According to this chapter, the ability to inhibit impulses and redirect behavior "depends in part on brain development--specifically, growth of neural connections in the frontal lobes of the cerebral cortex" (page 89). The frontal lobe controls planning, inhibition, and memory encoding (all challenges for children in the autism spectrum). In a paper published in 2005, neuroscientists Eric Courschene and Karen Pierce found abnormalities in the frontal lobe: they suggest that "connectivity within frontal lobe is excessive, disorganized and inadequately selective, whereas connectivity between frontal cortex and other systems is poorly synchronized, weakly responsive and information impoverished." The frontal cortex studied excessively connected with itself, making it "deficient in reciprocally interacting with other cortical regions." In short, the frontal lobes of an autistic person may be autistic! This means that people in the spectrum often find it difficult to integrate information from a variety of sources and to provide feedback to, guide, and control lower level parts of the brain. All of these issues would make it difficult for spectrum children to control their behavior.
Dr. Laura E. Berk recommends teaching preschoolers good habits through "adult conversation, guidance, and example" from "warm and sensitive and clear, consistent, and reasonable" parents. One challenge in forming habits is the sheer number of them (page 88),
But the young child who wants so much to be good must assimilate a great many rules--rules for taking care of property; rules for respecting other people; rules for safety; rules for self-care, eating, and dressing; rules for doing chores; rules for good manners; and more.Here is the nut of this section for parents of autistic children: "And the best predictor of individual difference in self-control was language development" (page 89). Why? Children benefit greatly when adults suggest how to wait patiently by changing their thoughts or how to resist doing something unacceptable by thinking about the other person's feelings. They reference the reactions of adults to learn when to feel proud, guilty, or ashamed of their behavior. The child would have difficulty changing behavior when she finds it difficult to process verbal guidance from adults, lacks the private speech to direct herself, and cannot interpret the reaction of adults to her behaviors.
Laura also points out that how we guide children should depend upon their temperament. Sensitive, inhibited children form good habits easily and respond best to "mild, patient discipline--polite requires, explanations, and suggestions for how to resist temptation" (page 91). Impulsive, fearless children show little remorse with mild parenting but become belligerent with tough love. Relationship is everything to these children: "an early, warm sensitive parent-child bond is a good predictor of conscience at age 5 in these children" (page 91). I have one of each, and my experience matches this theory. My inhibited child (Pamela) needs a soft touch, while my impulsive child (David) responds best to people with whom he has a close bond.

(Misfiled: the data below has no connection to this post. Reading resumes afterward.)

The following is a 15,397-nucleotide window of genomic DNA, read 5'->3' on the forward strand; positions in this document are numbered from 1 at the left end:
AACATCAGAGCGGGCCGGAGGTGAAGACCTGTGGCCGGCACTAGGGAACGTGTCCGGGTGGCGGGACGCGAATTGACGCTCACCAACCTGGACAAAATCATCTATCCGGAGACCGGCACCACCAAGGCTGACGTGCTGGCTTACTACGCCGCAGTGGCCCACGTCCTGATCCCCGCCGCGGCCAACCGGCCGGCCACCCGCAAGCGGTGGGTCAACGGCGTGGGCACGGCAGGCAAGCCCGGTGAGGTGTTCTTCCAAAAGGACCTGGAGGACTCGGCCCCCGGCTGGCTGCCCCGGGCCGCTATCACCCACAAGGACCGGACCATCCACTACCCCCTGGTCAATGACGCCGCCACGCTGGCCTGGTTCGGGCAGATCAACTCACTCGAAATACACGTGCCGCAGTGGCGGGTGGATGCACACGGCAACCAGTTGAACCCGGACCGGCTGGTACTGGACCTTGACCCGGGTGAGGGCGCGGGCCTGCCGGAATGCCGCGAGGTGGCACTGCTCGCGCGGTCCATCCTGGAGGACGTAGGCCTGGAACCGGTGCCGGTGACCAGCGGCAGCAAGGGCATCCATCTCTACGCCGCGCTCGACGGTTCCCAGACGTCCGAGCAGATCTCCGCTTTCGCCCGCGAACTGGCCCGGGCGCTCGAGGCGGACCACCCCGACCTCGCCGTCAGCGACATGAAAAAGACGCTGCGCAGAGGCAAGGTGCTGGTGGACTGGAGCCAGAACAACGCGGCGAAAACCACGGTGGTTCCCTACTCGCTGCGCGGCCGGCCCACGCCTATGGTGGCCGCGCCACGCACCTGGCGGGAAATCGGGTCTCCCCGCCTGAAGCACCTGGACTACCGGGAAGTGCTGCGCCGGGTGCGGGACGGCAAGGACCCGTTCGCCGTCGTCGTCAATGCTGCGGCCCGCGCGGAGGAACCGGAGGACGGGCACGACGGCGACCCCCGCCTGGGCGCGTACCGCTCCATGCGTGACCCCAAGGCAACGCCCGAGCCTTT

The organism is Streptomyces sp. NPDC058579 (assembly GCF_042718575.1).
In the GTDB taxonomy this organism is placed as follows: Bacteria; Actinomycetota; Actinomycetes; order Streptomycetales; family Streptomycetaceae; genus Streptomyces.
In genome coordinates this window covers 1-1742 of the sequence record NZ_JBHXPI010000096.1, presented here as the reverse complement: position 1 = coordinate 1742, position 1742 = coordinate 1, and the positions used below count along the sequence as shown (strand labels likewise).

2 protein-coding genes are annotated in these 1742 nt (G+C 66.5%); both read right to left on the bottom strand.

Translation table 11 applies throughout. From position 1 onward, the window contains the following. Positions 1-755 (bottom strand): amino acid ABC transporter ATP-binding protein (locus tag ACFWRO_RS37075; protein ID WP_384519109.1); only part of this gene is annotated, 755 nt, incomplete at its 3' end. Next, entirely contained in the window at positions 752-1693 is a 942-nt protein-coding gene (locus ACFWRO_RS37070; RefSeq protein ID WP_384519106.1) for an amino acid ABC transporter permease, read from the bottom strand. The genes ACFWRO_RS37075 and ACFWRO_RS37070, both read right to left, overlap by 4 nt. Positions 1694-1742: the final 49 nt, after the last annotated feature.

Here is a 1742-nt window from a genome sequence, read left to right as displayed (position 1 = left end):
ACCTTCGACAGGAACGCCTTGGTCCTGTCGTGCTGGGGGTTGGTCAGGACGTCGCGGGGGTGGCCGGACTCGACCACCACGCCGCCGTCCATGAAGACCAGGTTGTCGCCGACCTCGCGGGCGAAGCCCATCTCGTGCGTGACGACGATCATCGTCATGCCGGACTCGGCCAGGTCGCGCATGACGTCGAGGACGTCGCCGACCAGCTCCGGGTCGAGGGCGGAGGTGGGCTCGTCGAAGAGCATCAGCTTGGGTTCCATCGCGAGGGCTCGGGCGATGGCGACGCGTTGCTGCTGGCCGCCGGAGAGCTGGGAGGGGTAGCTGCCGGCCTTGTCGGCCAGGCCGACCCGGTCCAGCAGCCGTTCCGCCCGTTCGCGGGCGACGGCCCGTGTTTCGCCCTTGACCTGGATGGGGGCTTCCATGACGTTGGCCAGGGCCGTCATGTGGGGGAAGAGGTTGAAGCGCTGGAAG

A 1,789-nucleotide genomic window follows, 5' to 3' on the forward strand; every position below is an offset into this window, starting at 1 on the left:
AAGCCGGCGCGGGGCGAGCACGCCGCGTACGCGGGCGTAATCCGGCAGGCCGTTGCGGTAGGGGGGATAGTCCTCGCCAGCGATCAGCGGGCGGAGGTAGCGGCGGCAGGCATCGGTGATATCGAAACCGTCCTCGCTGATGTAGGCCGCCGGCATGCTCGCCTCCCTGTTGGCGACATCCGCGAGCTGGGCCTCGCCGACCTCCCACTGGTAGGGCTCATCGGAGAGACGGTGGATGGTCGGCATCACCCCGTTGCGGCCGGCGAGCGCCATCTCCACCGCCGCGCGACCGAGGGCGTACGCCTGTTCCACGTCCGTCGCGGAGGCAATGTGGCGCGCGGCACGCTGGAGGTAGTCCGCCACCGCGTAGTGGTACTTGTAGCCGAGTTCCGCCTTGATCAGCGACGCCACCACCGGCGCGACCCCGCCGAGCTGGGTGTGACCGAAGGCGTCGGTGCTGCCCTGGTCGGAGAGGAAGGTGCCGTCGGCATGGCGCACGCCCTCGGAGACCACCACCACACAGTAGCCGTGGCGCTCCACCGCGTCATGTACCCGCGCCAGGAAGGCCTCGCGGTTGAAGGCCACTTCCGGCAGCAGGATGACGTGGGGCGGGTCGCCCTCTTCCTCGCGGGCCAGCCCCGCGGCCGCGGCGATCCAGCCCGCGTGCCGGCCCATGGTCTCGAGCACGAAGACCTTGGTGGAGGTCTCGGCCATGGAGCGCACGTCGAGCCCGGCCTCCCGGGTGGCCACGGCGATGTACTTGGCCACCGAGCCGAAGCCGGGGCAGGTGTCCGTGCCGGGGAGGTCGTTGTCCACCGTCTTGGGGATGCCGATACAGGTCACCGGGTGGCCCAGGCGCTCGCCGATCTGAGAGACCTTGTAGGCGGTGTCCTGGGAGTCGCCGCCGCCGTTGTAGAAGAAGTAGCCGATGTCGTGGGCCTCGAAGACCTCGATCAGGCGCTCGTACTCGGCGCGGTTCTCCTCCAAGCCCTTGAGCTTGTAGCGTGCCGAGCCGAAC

I found many parallel thoughts between Laura Berk and Charlotte Mason in this chapter. Charlotte devoted many pages to developing good habits in children of all ages: infant, mental, and moral habits and physical, intellectual, moral, and religious training. Just like Laura, she realized that children who want to be good need guidance, "He is born to love the good, and to hate the evil, but he has no real knowledge of what is good and what is evil; what intuitions he has, he puts no faith in, but yields himself in simplicity to the steering of others" (page 331). She also preferred a hopeful and expectant style over a barrage of do's and don't or bullying children into submission. To teach self-management (pages 324-326), she recommended thinking about the benefits of resisting temptation, finding a diversion, changing thoughts, etc. Finally, Charlotte recognized the role of temperament and, in her book on forming character, she employed different strategies, depending upon the nature of the child. I will close with a quote from Charlotte (page 102),
We entertain the idea which gives birth to the act and the act repeated again and again becomes the habit; 'Sow an act,' we are told, 'reap a habit.' 'Sow a habit, reap a character.' But we must go a step further back, we must sow the idea or notion which makes the act worth while. The lazy boy who hears of the Great Duke's narrow camp bed, preferred by him because when he wanted to turn over it was time to get up, receives the idea of prompt rising. But his nurse or his mother knows how often and how ingeniously the tale must be brought to his mind before the habit of prompt rising is formed; she knows too how the idea of self-conquest must be made at home in the boy's mind until it become a chivalric impulse which he cannot resist.